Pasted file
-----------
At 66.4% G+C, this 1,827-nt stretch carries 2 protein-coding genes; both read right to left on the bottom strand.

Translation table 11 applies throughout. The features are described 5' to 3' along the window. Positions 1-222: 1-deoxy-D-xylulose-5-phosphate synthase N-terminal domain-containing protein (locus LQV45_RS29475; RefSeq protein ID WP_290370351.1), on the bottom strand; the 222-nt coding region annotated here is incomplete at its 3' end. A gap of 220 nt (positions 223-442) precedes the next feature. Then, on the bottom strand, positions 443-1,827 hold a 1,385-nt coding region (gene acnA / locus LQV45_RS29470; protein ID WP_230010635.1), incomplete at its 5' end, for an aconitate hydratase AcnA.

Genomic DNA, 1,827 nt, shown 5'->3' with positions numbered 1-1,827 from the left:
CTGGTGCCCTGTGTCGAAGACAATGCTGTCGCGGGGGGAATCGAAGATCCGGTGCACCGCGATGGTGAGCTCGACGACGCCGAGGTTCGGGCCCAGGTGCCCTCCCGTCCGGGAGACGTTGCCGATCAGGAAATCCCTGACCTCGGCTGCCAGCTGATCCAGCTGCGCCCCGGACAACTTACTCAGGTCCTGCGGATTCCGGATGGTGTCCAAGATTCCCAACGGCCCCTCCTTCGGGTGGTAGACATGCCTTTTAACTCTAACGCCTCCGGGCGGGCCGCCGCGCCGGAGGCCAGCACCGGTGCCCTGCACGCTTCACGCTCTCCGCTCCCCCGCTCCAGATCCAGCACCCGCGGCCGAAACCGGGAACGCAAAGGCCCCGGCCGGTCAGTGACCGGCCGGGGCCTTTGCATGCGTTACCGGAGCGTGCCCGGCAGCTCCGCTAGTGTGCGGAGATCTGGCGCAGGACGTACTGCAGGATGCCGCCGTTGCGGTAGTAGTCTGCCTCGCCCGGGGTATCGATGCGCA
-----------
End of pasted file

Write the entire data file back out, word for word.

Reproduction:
At 66.4% G+C, this 1,827-nt stretch carries 2 protein-coding genes; both read right to left on the bottom strand.

Translation table 11 applies throughout. The features are described 5' to 3' along the window. Positions 1-222: 1-deoxy-D-xylulose-5-phosphate synthase N-terminal domain-containing protein (locus LQV45_RS29475; RefSeq protein ID WP_290370351.1), on the bottom strand; the 222-nt coding region annotated here is incomplete at its 3' end. A gap of 220 nt (positions 223-442) precedes the next feature. Then, on the bottom strand, positions 443-1,827 hold a 1,385-nt coding region (gene acnA / locus LQV45_RS29470; protein ID WP_230010635.1), incomplete at its 5' end, for an aconitate hydratase AcnA.

Genomic DNA, 1,827 nt, shown 5'->3' with positions numbered 1-1,827 from the left:
CTGGTGCCCTGTGTCGAAGACAATGCTGTCGCGGGGGGAATCGAAGATCCGGTGCACCGCGATGGTGAGCTCGACGACGCCGAGGTTCGGGCCCAGGTGCCCTCCCGTCCGGGAGACGTTGCCGATCAGGAAATCCCTGACCTCGGCTGCCAGCTGATCCAGCTGCGCCCCGGACAACTTACTCAGGTCCTGCGGATTCCGGATGGTGTCCAAGATTCCCAACGGCCCCTCCTTCGGGTGGTAGACATGCCTTTTAACTCTAACGCCTCCGGGCGGGCCGCCGCGCCGGAGGCCAGCACCGGTGCCCTGCACGCTTCACGCTCTCCGCTCCCCCGCTCCAGATCCAGCACCCGCGGCCGAAACCGGGAACGCAAAGGCCCCGGCCGGTCAGTGACCGGCCGGGGCCTTTGCATGCGTTACCGGAGCGTGCCCGGCAGCTCCGCTAGTGTGCGGAGATCTGGCGCAGGACGTACTGCAGGATGCCGCCGTTGCGGTAGTAGTCTGCCTCGCCCGGGGTATCGATGCGCA